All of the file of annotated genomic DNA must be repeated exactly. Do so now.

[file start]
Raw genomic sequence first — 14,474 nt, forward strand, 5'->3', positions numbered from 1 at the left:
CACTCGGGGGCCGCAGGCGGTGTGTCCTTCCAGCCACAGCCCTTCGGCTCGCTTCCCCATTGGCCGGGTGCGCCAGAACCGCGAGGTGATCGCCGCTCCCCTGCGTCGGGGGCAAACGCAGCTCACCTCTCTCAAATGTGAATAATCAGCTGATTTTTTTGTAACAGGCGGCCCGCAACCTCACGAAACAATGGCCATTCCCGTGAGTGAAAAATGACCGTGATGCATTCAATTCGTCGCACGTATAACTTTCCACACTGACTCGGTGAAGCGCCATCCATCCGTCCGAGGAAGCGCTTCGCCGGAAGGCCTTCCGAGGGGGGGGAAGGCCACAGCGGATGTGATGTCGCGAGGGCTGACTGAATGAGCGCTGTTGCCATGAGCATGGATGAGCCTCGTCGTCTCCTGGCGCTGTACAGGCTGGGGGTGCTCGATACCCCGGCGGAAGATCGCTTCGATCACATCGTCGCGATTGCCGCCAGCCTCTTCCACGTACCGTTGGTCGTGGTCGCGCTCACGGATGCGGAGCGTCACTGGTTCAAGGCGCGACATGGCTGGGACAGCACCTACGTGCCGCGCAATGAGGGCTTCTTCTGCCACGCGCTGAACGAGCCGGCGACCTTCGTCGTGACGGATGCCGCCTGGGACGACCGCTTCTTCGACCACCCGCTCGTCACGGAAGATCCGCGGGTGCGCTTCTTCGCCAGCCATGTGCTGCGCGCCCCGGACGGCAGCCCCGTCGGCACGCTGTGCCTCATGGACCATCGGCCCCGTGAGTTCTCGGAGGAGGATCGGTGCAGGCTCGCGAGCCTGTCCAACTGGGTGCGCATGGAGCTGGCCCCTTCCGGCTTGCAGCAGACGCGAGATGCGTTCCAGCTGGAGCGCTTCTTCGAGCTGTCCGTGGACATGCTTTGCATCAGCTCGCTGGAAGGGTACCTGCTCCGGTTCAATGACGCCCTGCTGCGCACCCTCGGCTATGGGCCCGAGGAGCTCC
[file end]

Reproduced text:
Raw genomic sequence first — 14,474 nt, forward strand, 5'->3', positions numbered from 1 at the left:
CACTCGGGGGCCGCAGGCGGTGTGTCCTTCCAGCCACAGCCCTTCGGCTCGCTTCCCCATTGGCCGGGTGCGCCAGAACCGCGAGGTGATCGCCGCTCCCCTGCGTCGGGGGCAAACGCAGCTCACCTCTCTCAAATGTGAATAATCAGCTGATTTTTTTGTAACAGGCGGCCCGCAACCTCACGAAACAATGGCCATTCCCGTGAGTGAAAAATGACCGTGATGCATTCAATTCGTCGCACGTATAACTTTCCACACTGACTCGGTGAAGCGCCATCCATCCGTCCGAGGAAGCGCTTCGCCGGAAGGCCTTCCGAGGGGGGGGAAGGCCACAGCGGATGTGATGTCGCGAGGGCTGACTGAATGAGCGCTGTTGCCATGAGCATGGATGAGCCTCGTCGTCTCCTGGCGCTGTACAGGCTGGGGGTGCTCGATACCCCGGCGGAAGATCGCTTCGATCACATCGTCGCGATTGCCGCCAGCCTCTTCCACGTACCGTTGGTCGTGGTCGCGCTCACGGATGCGGAGCGTCACTGGTTCAAGGCGCGACATGGCTGGGACAGCACCTACGTGCCGCGCAATGAGGGCTTCTTCTGCCACGCGCTGAACGAGCCGGCGACCTTCGTCGTGACGGATGCCGCCTGGGACGACCGCTTCTTCGACCACCCGCTCGTCACGGAAGATCCGCGGGTGCGCTTCTTCGCCAGCCATGTGCTGCGCGCCCCGGACGGCAGCCCCGTCGGCACGCTGTGCCTCATGGACCATCGGCCCCGTGAGTTCTCGGAGGAGGATCGGTGCAGGCTCGCGAGCCTGTCCAACTGGGTGCGCATGGAGCTGGCCCCTTCCGGCTTGCAGCAGACGCGAGATGCGTTCCAGCTGGAGCGCTTCTTCGAGCTGTCCGTGGACATGCTTTGCATCAGCTCGCTGGAAGGGTACCTGCTCCGGTTCAATGACGCCCTGCTGCGCACCCTCGGCTATGGGCCCGAGGAGCTCC